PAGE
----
Their differences are even underscored by their own interactions during moments of intimacy.

    “Have you ever been on an airplane,” asks Asana, who plans to study abroad.

    “No, but I’ve been to an airport,” Shado responds.

    This film could easily be staged as a multi-faceted play that tackles both socioeconomic issues and sexuality. As I mentioned earlier, Asanda had a boyfriend at the beginning of the film, but on her 18th birthday she meets Shado and kisses her, thinking Shado was a man.

    Parts of the film take place in a class Asanda is taking. The instructor challenges the class to think beyond social confines. For example, he makes reference to a 2010 statement from the minister of culture, who decries “social cohesion and nation-building.”

    “The nation is heterosexual,” the instructor declares as he presents his students with queer and gender identities. “If we can queer gender, we can queer identity, culture, nature and subject. And, that’s freedom.”

    By contrast, Liz in September (based on the classic lesbian play, Last Summer at Bluefish Cove) is more of a classic romance with a solemn but happy ending.

    The story takes place in lesbian resort, where Eva (Eloísa Maturén) shows up after being stranded when her car breaks down. Eva is on her way to meet her husband in Carracas. You can assume that her marriage has been rocky since the death of her son, who died of cancer.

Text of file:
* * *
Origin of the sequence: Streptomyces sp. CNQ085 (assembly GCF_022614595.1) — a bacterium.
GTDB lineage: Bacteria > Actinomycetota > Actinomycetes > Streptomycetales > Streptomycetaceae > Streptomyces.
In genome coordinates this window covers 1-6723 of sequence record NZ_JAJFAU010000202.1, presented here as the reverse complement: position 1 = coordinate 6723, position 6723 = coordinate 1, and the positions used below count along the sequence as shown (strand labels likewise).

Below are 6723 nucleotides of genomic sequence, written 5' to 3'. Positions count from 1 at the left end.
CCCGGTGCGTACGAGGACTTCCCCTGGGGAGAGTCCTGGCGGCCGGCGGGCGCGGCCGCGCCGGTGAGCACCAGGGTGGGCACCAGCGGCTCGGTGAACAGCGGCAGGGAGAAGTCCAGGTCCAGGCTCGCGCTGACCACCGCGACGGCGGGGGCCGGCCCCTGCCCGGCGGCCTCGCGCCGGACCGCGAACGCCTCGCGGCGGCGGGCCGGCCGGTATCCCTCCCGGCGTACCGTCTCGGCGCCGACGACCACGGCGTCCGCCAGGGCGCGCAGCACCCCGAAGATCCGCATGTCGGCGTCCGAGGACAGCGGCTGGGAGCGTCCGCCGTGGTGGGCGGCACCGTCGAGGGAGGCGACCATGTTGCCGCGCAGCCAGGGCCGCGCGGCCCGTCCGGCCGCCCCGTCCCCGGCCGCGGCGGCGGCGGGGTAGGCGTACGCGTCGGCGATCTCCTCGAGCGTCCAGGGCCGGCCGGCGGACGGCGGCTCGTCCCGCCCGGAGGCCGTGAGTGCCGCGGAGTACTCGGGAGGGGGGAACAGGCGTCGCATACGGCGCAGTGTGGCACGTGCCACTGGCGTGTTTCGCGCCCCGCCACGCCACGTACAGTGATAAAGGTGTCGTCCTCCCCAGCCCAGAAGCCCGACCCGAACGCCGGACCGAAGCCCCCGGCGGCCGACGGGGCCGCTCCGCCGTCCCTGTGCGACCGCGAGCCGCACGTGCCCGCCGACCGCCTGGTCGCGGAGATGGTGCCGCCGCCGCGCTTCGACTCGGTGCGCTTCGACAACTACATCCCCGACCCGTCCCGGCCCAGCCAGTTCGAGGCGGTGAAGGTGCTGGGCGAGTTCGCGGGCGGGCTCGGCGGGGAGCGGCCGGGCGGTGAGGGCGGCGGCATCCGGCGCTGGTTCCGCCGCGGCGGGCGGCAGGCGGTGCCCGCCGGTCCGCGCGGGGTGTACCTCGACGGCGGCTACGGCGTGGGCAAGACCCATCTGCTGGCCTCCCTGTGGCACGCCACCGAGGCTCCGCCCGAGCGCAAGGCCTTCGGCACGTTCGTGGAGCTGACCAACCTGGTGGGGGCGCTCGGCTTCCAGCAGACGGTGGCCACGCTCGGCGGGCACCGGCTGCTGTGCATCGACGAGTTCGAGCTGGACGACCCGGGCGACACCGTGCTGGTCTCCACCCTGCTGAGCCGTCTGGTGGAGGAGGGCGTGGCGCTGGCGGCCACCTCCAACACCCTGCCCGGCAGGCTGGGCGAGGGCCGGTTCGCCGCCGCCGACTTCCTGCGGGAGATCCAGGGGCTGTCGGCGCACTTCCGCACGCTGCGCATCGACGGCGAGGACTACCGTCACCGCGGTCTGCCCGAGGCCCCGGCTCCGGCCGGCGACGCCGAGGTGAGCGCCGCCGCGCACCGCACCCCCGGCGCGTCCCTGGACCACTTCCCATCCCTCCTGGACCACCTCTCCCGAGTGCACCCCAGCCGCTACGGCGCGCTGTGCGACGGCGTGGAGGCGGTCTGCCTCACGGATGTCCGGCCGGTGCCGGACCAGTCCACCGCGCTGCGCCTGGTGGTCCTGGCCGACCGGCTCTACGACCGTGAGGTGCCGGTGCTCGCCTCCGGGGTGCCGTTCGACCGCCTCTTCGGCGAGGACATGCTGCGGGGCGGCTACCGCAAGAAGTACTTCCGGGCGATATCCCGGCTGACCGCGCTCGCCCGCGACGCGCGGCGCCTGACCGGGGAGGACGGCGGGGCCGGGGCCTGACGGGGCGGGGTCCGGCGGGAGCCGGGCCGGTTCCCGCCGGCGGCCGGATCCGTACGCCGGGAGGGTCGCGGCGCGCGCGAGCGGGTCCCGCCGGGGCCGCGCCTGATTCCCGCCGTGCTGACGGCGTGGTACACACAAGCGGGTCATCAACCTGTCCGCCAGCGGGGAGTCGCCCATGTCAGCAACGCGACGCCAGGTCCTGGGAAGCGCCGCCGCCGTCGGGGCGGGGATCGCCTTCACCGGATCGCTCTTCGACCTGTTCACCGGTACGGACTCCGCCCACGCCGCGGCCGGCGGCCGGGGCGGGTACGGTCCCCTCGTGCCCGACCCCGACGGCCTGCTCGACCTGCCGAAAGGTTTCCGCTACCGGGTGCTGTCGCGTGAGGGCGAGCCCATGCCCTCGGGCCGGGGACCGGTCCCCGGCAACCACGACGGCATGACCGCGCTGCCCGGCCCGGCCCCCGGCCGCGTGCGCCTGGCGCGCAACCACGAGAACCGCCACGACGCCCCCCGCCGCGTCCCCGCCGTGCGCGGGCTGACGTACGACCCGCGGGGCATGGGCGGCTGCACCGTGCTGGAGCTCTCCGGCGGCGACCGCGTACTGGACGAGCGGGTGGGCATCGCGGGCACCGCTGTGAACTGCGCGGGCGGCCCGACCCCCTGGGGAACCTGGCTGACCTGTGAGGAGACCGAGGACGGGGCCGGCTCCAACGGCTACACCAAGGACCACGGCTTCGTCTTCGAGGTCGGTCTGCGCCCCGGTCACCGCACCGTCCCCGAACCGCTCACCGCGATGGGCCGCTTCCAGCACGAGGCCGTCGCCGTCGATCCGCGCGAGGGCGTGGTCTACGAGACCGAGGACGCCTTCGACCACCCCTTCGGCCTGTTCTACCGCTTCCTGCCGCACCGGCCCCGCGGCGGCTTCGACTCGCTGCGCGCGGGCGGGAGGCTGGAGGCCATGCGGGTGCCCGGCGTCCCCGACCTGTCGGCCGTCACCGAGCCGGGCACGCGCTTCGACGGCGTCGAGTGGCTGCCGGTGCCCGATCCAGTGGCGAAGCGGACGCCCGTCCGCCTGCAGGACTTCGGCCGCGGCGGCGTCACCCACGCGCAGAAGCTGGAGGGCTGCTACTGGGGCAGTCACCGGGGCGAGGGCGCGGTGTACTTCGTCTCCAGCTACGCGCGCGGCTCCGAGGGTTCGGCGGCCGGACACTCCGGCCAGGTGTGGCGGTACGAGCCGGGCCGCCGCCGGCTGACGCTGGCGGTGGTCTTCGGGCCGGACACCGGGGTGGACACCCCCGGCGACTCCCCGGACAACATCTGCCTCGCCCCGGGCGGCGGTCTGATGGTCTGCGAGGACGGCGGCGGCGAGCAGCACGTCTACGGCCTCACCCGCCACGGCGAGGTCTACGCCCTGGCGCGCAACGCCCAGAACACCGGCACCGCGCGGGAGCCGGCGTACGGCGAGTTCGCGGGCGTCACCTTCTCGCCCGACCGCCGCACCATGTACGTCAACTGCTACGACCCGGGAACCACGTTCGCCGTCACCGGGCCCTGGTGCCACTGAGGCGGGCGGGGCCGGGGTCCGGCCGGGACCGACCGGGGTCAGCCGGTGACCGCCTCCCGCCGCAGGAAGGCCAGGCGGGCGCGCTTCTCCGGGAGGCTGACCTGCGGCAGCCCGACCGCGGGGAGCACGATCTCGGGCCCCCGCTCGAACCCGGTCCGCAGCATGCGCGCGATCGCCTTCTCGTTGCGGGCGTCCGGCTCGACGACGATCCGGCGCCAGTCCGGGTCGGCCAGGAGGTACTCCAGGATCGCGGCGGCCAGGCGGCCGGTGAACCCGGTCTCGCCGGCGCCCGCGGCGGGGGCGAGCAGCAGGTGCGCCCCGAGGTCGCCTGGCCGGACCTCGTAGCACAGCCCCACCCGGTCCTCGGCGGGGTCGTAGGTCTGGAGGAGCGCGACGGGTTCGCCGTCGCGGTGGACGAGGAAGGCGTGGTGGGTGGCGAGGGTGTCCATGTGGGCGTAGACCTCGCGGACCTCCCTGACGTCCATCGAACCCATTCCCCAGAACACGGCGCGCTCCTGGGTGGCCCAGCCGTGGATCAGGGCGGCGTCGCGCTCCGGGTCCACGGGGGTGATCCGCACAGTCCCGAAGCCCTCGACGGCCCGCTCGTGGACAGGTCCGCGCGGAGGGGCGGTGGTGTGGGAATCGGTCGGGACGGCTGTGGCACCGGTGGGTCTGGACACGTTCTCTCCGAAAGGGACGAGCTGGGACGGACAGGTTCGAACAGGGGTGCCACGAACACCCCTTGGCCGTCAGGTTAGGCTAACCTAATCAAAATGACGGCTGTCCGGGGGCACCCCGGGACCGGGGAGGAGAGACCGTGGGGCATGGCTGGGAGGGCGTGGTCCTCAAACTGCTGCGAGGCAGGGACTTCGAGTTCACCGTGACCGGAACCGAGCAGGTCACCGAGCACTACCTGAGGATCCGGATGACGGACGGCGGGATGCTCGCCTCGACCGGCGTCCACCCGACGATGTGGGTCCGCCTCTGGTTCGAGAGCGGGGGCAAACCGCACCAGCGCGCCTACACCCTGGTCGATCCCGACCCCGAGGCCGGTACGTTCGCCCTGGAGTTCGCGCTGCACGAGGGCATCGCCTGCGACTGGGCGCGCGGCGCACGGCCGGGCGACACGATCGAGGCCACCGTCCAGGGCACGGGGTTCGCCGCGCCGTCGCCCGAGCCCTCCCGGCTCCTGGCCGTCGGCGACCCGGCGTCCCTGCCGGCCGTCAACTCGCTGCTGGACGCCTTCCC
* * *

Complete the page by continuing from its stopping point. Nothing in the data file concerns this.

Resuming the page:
Like While You Weren’t Looking, Liz in September explores sexual fluidity through the eyes of Eva and Liz. Liz is a womanizer losing her fight against cancer, and Eva is a grieving mother, hungry for love. “Death is the betrayal of God,” but one that help these two women find love and comfort in each other’s arms.

    While many people maintain that sexuality is rigid the bond between two people often transcends those assertions.

    “There are shades of gray but nobody takes them in consideration.”

    At the beginning of the film, Liz (played by the beautiful supermodel and activist, Patricia Velasquez), states she was born gay.

    “Without any doubt, and then when I started having experiences with girls I became even more gay,” said Liz at the beginning of the film. “I like women very much.”